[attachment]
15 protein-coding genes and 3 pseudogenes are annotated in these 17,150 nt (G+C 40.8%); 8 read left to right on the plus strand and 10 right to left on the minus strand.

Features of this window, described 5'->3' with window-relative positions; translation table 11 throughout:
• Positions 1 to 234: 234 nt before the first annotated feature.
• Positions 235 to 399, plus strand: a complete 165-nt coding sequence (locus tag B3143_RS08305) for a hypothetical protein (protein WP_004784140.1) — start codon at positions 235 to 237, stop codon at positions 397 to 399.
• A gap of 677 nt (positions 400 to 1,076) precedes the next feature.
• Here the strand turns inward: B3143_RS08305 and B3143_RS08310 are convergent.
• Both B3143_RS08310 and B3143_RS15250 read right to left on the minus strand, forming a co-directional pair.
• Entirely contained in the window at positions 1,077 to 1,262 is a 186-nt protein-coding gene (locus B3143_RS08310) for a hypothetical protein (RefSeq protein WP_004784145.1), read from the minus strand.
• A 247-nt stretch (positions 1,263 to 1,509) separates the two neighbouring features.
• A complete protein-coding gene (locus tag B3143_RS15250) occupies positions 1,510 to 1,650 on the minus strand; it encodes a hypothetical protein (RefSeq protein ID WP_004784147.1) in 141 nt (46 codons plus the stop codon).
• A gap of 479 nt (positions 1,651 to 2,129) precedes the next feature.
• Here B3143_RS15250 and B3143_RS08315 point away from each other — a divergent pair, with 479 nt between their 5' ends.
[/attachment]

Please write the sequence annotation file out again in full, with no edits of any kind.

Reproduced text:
15 protein-coding genes and 3 pseudogenes are annotated in these 17,150 nt (G+C 40.8%); 8 read left to right on the plus strand and 10 right to left on the minus strand.

Features of this window, described 5'->3' with window-relative positions; translation table 11 throughout:
• Positions 1 to 234: 234 nt before the first annotated feature.
• Positions 235 to 399, plus strand: a complete 165-nt coding sequence (locus tag B3143_RS08305) for a hypothetical protein (protein WP_004784140.1) — start codon at positions 235 to 237, stop codon at positions 397 to 399.
• A gap of 677 nt (positions 400 to 1,076) precedes the next feature.
• Here the strand turns inward: B3143_RS08305 and B3143_RS08310 are convergent.
• Both B3143_RS08310 and B3143_RS15250 read right to left on the minus strand, forming a co-directional pair.
• Entirely contained in the window at positions 1,077 to 1,262 is a 186-nt protein-coding gene (locus B3143_RS08310) for a hypothetical protein (RefSeq protein WP_004784145.1), read from the minus strand.
• A 247-nt stretch (positions 1,263 to 1,509) separates the two neighbouring features.
• A complete protein-coding gene (locus tag B3143_RS15250) occupies positions 1,510 to 1,650 on the minus strand; it encodes a hypothetical protein (RefSeq protein ID WP_004784147.1) in 141 nt (46 codons plus the stop codon).
• A gap of 479 nt (positions 1,651 to 2,129) precedes the next feature.
• Here B3143_RS15250 and B3143_RS08315 point away from each other — a divergent pair, with 479 nt between their 5' ends.